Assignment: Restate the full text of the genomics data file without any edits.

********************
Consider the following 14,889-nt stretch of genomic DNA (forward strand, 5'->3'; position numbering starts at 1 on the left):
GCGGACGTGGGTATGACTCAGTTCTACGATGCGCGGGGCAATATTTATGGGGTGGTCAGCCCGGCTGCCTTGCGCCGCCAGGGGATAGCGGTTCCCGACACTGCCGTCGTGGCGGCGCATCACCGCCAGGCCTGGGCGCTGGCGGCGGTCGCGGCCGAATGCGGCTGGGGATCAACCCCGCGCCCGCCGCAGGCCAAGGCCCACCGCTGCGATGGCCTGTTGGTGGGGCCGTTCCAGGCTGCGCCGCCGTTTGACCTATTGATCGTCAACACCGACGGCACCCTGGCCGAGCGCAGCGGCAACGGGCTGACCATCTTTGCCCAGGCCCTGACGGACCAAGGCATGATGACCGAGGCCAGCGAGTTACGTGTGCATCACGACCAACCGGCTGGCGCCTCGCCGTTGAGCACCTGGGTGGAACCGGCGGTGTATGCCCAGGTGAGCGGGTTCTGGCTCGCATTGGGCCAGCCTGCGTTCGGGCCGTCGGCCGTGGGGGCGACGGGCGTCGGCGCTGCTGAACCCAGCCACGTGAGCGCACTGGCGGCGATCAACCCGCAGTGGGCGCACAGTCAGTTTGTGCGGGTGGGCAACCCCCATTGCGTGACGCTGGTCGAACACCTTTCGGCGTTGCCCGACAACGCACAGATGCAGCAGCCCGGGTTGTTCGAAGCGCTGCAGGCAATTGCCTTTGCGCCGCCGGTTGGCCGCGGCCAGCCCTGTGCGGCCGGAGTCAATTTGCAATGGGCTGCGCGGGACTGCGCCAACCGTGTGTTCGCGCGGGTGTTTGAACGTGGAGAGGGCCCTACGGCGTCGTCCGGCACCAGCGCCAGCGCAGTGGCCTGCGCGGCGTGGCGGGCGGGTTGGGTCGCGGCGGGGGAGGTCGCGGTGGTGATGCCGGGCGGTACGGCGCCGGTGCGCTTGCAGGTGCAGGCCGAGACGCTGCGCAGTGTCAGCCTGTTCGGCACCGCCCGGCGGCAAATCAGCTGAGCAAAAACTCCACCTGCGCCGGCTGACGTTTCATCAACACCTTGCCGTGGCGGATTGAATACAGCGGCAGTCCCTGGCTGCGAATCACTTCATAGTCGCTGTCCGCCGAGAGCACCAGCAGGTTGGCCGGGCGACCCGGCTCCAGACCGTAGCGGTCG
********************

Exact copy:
Consider the following 14,889-nt stretch of genomic DNA (forward strand, 5'->3'; position numbering starts at 1 on the left):
GCGGACGTGGGTATGACTCAGTTCTACGATGCGCGGGGCAATATTTATGGGGTGGTCAGCCCGGCTGCCTTGCGCCGCCAGGGGATAGCGGTTCCCGACACTGCCGTCGTGGCGGCGCATCACCGCCAGGCCTGGGCGCTGGCGGCGGTCGCGGCCGAATGCGGCTGGGGATCAACCCCGCGCCCGCCGCAGGCCAAGGCCCACCGCTGCGATGGCCTGTTGGTGGGGCCGTTCCAGGCTGCGCCGCCGTTTGACCTATTGATCGTCAACACCGACGGCACCCTGGCCGAGCGCAGCGGCAACGGGCTGACCATCTTTGCCCAGGCCCTGACGGACCAAGGCATGATGACCGAGGCCAGCGAGTTACGTGTGCATCACGACCAACCGGCTGGCGCCTCGCCGTTGAGCACCTGGGTGGAACCGGCGGTGTATGCCCAGGTGAGCGGGTTCTGGCTCGCATTGGGCCAGCCTGCGTTCGGGCCGTCGGCCGTGGGGGCGACGGGCGTCGGCGCTGCTGAACCCAGCCACGTGAGCGCACTGGCGGCGATCAACCCGCAGTGGGCGCACAGTCAGTTTGTGCGGGTGGGCAACCCCCATTGCGTGACGCTGGTCGAACACCTTTCGGCGTTGCCCGACAACGCACAGATGCAGCAGCCCGGGTTGTTCGAAGCGCTGCAGGCAATTGCCTTTGCGCCGCCGGTTGGCCGCGGCCAGCCCTGTGCGGCCGGAGTCAATTTGCAATGGGCTGCGCGGGACTGCGCCAACCGTGTGTTCGCGCGGGTGTTTGAACGTGGAGAGGGCCCTACGGCGTCGTCCGGCACCAGCGCCAGCGCAGTGGCCTGCGCGGCGTGGCGGGCGGGTTGGGTCGCGGCGGGGGAGGTCGCGGTGGTGATGCCGGGCGGTACGGCGCCGGTGCGCTTGCAGGTGCAGGCCGAGACGCTGCGCAGTGTCAGCCTGTTCGGCACCGCCCGGCGGCAAATCAGCTGAGCAAAAACTCCACCTGCGCCGGCTGACGTTTCATCAACACCTTGCCGTGGCGGATTGAATACAGCGGCAGTCCCTGGCTGCGAATCACTTCATAGTCGCTGTCCGCCGAGAGCACCAGCAGGTTGGCCGGGCGACCCGGCTCCAGACCGTAGCGGTCG